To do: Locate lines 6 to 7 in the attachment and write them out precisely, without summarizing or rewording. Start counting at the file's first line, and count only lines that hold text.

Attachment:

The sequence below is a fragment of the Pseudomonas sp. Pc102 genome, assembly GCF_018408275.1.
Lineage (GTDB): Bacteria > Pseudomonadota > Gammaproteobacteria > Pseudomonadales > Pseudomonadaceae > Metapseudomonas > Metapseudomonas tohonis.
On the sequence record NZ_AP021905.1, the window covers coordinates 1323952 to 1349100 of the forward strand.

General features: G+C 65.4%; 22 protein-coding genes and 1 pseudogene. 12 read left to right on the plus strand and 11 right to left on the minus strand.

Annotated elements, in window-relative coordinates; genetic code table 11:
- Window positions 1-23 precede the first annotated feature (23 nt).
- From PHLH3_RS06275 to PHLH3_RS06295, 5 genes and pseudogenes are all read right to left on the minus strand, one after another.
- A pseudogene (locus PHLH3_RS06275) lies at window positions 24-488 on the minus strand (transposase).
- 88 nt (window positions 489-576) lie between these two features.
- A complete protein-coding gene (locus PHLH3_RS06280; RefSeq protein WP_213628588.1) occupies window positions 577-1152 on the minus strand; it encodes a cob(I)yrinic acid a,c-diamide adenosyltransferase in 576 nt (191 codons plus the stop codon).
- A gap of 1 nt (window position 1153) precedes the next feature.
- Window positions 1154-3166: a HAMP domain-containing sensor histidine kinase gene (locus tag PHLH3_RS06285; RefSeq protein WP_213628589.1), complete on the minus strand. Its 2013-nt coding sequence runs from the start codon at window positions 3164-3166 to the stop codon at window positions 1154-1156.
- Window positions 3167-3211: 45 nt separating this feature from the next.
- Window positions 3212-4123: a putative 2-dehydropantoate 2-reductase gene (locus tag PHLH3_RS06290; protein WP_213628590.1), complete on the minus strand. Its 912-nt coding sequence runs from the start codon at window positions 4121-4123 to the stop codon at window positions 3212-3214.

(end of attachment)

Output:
- Window positions 1-23 precede the first annotated feature (23 nt).
- From PHLH3_RS06275 to PHLH3_RS06295, 5 genes and pseudogenes are all read right to left on the minus strand, one after another.